Duration of Hepatitis B Immunity in Low Risk Children Receiving Hepatitis B Vaccinations from Birth

Kenneth M. Petersen, MD; Lisa R. Bulkow, MS; Brian J. McMahon, MD; Carolyn Zanis, BS; Marilyn Getty, RN; Helen Peters, RN; Alan J. Parkinson, PhD

Disclosures

Pediatr Infect Dis J. 2004;23(7) 

In This Article

Discussion

We have previously reported on long term protection in a population of Alaska Natives living in areas with a high prevalence of HBV infection.[14] In 1630 persons, anti-HBs titers were ≥10 mIU/mL in 76% at 10 years after vaccination and 82% of those age 6 months-19 years at the time of vaccination.[15] In another study from this population in which individuals were tested before and after mass vaccination (newborn and catch-up programs), none younger than 10 years of age who had received hepatitis B vaccine at birth was HBsAg-positive 10 years after vaccination, compared with 16% of persons between 10 and 30 years of age.[16] In the current report, we studied primarily groups of children vaccinated with 3 doses of a hepatitis B vaccine in infancy who were at low risk for HBV exposure and thus more typical of industrialized countries.

In low risk children who received a plasma-derived vaccine in infancy (group 1a), 59% had anti-HBs <10 mIU/mL, and 39% of these were nonresponsive to a booster dose of hepatitis B vaccine. Although some may have been primary nonresponders, it is unlikely that all were so. It is important, however, that the primary nonresponse rate has a disproportionately large effect on the estimate of proportion of vaccinees retaining memory. Therefore we examined another group (group 2a) of recipients of the plasma-derived vaccine who had a response to the primary vaccination series starting at birth, and results were similar. This implies that although most low risk infants respond to plasma-derived vaccine, for one-fourth of them long term anamnestic memory to HBV may be lost.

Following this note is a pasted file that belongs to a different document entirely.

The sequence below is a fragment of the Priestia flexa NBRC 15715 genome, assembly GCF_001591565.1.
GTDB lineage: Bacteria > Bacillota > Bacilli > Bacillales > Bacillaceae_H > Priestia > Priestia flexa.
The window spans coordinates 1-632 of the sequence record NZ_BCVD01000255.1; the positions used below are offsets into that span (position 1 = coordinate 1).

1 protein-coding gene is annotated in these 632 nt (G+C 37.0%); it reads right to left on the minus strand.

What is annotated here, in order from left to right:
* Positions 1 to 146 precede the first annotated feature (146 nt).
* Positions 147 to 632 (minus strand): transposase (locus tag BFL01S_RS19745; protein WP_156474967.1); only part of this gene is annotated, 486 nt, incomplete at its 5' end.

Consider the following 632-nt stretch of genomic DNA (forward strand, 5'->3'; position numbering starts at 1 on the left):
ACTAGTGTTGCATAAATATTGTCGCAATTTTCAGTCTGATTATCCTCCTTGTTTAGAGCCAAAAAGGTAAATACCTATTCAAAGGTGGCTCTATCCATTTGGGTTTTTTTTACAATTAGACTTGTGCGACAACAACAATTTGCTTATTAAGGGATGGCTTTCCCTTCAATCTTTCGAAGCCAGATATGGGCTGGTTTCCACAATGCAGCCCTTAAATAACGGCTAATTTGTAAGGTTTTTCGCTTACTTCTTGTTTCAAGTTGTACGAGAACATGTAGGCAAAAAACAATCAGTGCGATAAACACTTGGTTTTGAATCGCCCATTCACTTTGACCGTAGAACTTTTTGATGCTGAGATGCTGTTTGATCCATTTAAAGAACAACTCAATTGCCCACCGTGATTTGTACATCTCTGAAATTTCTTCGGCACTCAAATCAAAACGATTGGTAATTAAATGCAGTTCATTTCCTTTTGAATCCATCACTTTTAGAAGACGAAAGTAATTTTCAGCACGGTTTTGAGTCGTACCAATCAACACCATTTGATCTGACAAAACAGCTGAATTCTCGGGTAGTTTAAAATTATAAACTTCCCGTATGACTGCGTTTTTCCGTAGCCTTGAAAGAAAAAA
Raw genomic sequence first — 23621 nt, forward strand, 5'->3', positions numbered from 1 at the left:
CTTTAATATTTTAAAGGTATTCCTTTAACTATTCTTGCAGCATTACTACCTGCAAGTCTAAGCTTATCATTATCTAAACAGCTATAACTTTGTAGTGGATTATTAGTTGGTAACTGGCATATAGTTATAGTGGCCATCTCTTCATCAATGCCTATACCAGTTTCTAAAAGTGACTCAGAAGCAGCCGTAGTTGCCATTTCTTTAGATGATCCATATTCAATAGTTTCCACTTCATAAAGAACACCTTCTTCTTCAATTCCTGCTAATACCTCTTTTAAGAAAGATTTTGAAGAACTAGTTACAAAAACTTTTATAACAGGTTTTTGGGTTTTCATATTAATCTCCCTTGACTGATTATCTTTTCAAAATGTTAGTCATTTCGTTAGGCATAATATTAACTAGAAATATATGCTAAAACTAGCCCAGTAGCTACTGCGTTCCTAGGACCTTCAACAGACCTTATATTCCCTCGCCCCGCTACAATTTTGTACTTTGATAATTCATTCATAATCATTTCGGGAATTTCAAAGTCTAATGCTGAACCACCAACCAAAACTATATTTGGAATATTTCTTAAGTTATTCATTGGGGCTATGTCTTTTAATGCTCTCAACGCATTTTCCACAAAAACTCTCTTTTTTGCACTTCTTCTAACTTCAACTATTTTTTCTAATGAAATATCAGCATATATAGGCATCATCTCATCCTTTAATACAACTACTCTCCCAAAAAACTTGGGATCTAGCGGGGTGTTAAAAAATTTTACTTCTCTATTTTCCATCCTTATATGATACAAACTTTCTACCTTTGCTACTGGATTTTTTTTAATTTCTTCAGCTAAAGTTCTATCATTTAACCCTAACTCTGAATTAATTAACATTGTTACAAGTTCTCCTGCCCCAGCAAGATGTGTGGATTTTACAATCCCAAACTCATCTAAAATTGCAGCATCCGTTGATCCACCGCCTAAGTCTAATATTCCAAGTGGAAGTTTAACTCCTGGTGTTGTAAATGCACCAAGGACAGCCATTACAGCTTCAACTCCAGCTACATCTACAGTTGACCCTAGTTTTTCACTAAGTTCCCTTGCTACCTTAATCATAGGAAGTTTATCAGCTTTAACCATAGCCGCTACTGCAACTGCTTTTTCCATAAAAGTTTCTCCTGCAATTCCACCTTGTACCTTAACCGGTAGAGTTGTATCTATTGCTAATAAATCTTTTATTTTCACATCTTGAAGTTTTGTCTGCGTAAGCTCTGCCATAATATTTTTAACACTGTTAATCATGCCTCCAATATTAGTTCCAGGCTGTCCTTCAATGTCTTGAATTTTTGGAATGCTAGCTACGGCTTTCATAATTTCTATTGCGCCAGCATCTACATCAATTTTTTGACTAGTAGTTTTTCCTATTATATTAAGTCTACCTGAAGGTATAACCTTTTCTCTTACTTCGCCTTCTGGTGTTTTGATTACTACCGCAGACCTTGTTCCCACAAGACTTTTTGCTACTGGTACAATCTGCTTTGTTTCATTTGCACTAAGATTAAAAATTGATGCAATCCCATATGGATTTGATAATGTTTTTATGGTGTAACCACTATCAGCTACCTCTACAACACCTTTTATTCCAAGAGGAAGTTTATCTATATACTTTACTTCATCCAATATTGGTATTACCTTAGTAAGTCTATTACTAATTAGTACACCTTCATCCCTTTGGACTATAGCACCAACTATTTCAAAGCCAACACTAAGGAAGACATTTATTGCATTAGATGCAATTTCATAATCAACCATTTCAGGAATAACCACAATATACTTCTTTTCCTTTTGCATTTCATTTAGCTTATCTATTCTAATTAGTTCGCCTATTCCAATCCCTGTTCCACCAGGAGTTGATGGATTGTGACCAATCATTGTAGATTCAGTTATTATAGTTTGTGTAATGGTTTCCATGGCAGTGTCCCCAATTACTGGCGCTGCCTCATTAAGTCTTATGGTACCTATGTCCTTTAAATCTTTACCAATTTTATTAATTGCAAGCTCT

In children vaccinated with a recombinant vaccine from birth, anti-HBs fell faster than in those who had received plasma-derived vaccine. However, immunologic memory at 5 years of age appeared to be good because 90% of children responded to a hepatitis B booster dose, and it is possible that 5-10% may have been primary nonresponders.[3] In a group of children who had a documented initial response to recombinant vaccine, the response to a booster dose was similar. These raise concerns about the durability of immunity in later childhood when the recombinant vaccine is initiated at birth. Heijtink et al[17] have shown that there may be differences in the vaccines with regard to antigen presentation and resulting anti-HBs binding properties.

Our findings of the loss of anti-HBs over time in children vaccinated in infancy differ from those reported by some others. West et al[18] screened children at 12 years of age who had received a plasma-derived vaccine in infancy and were at low risk for hepatitis B exposure. None had anti-HBs <10 mIU/mL. Faustini et al[19] followed children at low risk who were vaccinated in infancy with a recombinant vaccine. By 5 years of age, only 7% had titers of anti-HBs <10 mIU/mL. A major difference between the children in those studies and ours is their age at initial vaccination. Those subjects were 2-3 months of age or older when they began their hepatitis B vaccine, whereas the infants in our studies began their series in the first week of life, a schedule recommended by ACIP. Indeed a study from Hawaii of low risk infants given recombinant vaccine starting at birth showed that only 19% had anti-HBs ≥10 mIU/mL at 6 years, yet all responded to a booster dose.[20] This suggests that starting the initial vaccination series later in infancy may result in better persistence of anti-HBs. However, starting at 2-3 months of age would not protect infants of HBsAg-positive mothers from perinatal transmission of HBV.